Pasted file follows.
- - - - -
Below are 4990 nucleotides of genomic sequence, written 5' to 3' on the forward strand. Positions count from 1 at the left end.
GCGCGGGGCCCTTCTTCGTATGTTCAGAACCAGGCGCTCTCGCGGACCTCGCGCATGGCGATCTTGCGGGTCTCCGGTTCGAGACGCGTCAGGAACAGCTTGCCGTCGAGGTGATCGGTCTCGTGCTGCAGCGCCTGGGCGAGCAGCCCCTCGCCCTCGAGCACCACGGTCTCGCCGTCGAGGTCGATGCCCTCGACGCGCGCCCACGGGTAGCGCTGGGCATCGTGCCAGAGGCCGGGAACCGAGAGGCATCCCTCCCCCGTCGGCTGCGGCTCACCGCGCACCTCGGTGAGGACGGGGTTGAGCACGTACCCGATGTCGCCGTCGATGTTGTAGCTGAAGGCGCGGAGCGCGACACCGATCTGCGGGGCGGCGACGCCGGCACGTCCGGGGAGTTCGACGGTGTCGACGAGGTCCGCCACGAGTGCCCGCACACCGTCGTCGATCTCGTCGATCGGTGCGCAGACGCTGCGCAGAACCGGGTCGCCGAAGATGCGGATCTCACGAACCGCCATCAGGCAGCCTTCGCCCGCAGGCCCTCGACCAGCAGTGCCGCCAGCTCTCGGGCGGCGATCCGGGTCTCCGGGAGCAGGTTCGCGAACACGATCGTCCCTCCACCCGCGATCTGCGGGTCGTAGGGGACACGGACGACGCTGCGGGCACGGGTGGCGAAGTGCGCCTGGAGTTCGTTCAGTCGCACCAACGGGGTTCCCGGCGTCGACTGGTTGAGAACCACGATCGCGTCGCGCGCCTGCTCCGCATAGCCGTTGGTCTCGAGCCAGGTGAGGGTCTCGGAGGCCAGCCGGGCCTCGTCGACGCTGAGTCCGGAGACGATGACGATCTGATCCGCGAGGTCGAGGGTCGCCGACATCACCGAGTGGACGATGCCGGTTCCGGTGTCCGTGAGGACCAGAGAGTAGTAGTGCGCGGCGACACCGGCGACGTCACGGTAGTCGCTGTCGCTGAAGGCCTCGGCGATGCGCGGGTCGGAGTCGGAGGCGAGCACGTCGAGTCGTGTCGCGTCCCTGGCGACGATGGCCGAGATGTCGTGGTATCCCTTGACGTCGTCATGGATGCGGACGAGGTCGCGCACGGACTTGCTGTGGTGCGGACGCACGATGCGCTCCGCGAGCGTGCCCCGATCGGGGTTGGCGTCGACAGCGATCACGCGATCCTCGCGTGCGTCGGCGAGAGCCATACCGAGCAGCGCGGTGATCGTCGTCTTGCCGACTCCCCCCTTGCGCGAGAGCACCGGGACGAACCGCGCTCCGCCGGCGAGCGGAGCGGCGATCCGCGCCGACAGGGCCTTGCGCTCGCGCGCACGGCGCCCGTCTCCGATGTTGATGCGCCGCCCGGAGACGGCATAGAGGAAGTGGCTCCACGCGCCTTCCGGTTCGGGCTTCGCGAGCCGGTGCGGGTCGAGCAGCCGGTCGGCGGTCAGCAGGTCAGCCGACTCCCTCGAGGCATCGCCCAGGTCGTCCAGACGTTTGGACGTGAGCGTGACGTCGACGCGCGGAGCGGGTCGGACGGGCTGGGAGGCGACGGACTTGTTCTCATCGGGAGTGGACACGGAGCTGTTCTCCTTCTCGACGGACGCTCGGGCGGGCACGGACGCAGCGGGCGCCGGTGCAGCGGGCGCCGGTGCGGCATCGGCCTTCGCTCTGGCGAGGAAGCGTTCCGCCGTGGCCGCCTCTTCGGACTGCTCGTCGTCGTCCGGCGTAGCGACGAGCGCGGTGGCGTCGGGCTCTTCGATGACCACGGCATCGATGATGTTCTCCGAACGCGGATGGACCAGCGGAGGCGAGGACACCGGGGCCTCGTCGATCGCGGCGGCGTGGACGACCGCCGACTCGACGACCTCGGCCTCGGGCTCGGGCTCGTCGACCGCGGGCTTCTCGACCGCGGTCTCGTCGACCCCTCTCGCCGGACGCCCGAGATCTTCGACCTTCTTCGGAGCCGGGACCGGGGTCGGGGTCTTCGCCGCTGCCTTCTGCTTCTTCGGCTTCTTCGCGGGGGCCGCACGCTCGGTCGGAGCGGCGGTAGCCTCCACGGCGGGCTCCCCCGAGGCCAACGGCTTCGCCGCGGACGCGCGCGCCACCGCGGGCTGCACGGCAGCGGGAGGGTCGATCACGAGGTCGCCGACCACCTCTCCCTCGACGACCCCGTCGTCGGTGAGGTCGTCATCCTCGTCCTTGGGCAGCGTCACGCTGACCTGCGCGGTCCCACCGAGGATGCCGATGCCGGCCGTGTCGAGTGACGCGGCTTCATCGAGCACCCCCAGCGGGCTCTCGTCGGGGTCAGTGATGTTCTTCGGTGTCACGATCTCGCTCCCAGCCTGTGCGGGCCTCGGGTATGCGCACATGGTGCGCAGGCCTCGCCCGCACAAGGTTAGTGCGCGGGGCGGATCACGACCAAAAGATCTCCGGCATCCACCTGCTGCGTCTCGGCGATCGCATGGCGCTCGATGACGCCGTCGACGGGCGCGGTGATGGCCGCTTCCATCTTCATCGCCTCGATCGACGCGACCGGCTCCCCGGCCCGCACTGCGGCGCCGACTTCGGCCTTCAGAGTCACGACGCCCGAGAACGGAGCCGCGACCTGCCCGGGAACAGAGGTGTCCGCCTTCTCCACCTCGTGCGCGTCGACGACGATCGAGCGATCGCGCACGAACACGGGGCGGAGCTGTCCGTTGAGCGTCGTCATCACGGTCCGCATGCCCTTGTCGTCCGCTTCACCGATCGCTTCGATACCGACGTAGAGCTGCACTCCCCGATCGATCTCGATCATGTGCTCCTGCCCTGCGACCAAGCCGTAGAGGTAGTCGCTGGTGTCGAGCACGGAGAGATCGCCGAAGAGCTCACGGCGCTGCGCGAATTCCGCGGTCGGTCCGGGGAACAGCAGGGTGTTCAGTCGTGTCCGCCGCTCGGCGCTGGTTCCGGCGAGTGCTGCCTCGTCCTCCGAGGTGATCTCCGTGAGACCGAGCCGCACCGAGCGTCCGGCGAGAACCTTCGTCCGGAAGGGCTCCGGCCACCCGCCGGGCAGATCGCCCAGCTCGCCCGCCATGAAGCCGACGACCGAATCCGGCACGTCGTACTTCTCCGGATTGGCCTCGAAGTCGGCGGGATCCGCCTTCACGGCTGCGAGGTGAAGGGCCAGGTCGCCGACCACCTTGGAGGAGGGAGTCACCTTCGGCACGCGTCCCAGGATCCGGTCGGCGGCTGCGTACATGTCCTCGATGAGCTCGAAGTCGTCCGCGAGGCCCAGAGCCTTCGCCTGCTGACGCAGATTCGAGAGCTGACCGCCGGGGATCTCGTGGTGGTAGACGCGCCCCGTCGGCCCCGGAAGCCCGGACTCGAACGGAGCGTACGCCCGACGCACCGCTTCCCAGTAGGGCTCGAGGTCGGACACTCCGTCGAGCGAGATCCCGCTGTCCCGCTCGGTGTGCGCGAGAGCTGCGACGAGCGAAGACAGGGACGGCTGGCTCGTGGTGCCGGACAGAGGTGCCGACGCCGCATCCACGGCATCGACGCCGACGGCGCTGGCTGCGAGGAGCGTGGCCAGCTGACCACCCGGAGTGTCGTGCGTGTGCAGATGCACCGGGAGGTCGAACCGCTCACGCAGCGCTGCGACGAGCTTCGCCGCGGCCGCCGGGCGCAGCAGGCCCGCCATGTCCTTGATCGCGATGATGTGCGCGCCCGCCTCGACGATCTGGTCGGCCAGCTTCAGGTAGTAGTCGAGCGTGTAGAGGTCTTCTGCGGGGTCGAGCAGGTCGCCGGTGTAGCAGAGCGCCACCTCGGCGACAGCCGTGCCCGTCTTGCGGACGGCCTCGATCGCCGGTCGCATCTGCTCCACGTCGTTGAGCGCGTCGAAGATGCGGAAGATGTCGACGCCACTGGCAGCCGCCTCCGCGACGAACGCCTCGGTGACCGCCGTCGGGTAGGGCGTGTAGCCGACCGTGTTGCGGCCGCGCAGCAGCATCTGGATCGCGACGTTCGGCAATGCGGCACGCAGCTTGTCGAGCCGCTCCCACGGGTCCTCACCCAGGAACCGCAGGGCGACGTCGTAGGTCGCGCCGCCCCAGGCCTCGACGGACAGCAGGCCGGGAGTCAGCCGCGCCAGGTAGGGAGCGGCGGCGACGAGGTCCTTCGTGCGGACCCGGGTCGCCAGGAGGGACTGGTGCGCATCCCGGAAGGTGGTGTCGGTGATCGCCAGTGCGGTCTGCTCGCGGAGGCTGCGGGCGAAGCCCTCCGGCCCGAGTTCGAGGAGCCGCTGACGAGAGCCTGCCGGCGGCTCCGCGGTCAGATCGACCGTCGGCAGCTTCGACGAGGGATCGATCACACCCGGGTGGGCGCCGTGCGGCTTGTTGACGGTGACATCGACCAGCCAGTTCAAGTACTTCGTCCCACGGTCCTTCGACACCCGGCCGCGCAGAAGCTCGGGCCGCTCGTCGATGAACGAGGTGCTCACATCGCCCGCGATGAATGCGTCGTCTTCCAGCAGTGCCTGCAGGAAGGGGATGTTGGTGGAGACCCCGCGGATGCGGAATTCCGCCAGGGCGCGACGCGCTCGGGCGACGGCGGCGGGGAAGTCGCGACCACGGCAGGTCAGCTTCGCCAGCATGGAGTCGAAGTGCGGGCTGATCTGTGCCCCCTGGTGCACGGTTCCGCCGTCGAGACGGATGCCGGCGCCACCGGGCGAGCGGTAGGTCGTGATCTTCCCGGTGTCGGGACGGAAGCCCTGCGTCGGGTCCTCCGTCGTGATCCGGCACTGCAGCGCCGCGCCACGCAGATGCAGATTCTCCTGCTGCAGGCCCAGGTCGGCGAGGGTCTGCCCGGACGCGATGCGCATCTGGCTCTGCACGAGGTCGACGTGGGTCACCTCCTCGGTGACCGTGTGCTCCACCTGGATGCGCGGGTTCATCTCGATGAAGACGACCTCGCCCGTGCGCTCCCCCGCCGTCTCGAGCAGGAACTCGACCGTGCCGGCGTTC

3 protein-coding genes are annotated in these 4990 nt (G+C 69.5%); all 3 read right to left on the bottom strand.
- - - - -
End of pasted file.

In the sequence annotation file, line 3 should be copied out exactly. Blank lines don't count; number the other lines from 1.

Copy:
3 protein-coding genes are annotated in these 4990 nt (G+C 69.5%); all 3 read right to left on the bottom strand.